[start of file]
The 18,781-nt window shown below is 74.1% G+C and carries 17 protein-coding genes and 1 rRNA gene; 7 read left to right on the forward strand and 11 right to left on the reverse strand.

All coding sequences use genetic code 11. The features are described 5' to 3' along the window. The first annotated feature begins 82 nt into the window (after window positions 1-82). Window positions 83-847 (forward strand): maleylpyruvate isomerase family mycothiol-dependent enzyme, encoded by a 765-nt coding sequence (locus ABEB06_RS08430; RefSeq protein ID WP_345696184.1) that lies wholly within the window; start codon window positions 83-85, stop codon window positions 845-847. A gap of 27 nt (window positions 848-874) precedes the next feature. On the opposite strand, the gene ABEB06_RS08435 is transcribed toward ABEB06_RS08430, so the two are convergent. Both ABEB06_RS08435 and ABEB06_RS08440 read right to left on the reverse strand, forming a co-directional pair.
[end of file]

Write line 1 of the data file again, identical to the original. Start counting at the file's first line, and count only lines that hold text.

The 18,781-nt window shown below is 74.1% G+C and carries 17 protein-coding genes and 1 rRNA gene; 7 read left to right on the forward strand and 11 right to left on the reverse strand.